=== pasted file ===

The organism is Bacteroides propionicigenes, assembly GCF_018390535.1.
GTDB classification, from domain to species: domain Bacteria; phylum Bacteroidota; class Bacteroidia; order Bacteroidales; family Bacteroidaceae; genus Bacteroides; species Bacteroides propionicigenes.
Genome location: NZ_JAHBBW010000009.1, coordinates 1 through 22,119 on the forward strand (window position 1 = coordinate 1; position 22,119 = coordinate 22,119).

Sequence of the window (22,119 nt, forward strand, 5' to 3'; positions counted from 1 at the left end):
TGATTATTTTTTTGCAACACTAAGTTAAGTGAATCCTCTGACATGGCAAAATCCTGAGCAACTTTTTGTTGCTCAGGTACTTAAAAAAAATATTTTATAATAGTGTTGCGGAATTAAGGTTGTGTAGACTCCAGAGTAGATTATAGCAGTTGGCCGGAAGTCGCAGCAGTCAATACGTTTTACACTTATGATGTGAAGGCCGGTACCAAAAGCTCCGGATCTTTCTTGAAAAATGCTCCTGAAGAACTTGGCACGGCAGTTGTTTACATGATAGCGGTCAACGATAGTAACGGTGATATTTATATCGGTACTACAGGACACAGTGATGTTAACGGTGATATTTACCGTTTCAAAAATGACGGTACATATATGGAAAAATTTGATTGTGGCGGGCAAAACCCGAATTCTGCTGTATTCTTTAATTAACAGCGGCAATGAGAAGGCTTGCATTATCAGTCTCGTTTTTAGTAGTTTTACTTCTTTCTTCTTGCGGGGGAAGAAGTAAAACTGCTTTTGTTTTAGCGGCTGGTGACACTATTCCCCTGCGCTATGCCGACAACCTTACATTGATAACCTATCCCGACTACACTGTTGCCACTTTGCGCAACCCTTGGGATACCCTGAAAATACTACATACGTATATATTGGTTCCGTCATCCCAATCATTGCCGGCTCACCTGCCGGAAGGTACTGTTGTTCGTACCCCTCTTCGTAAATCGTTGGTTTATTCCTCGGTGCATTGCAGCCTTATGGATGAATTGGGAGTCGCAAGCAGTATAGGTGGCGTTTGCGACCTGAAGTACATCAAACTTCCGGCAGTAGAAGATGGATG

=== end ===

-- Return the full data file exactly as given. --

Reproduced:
The organism is Bacteroides propionicigenes, assembly GCF_018390535.1.
GTDB classification, from domain to species: domain Bacteria; phylum Bacteroidota; class Bacteroidia; order Bacteroidales; family Bacteroidaceae; genus Bacteroides; species Bacteroides propionicigenes.
Genome location: NZ_JAHBBW010000009.1, coordinates 1 through 22,119 on the forward strand (window position 1 = coordinate 1; position 22,119 = coordinate 22,119).

Sequence of the window (22,119 nt, forward strand, 5' to 3'; positions counted from 1 at the left end):
TGATTATTTTTTTGCAACACTAAGTTAAGTGAATCCTCTGACATGGCAAAATCCTGAGCAACTTTTTGTTGCTCAGGTACTTAAAAAAAATATTTTATAATAGTGTTGCGGAATTAAGGTTGTGTAGACTCCAGAGTAGATTATAGCAGTTGGCCGGAAGTCGCAGCAGTCAATACGTTTTACACTTATGATGTGAAGGCCGGTACCAAAAGCTCCGGATCTTTCTTGAAAAATGCTCCTGAAGAACTTGGCACGGCAGTTGTTTACATGATAGCGGTCAACGATAGTAACGGTGATATTTATATCGGTACTACAGGACACAGTGATGTTAACGGTGATATTTACCGTTTCAAAAATGACGGTACATATATGGAAAAATTTGATTGTGGCGGGCAAAACCCGAATTCTGCTGTATTCTTTAATTAACAGCGGCAATGAGAAGGCTTGCATTATCAGTCTCGTTTTTAGTAGTTTTACTTCTTTCTTCTTGCGGGGGAAGAAGTAAAACTGCTTTTGTTTTAGCGGCTGGTGACACTATTCCCCTGCGCTATGCCGACAACCTTACATTGATAACCTATCCCGACTACACTGTTGCCACTTTGCGCAACCCTTGGGATACCCTGAAAATACTACATACGTATATATTGGTTCCGTCATCCCAATCATTGCCGGCTCACCTGCCGGAAGGTACTGTTGTTCGTACCCCTCTTCGTAAATCGTTGGTTTATTCCTCGGTGCATTGCAGCCTTATGGATGAATTGGGAGTCGCAAGCAGTATAGGTGGCGTTTGCGACCTGAAGTACATCAAACTTCCGGCAGTAGAAGATGGATG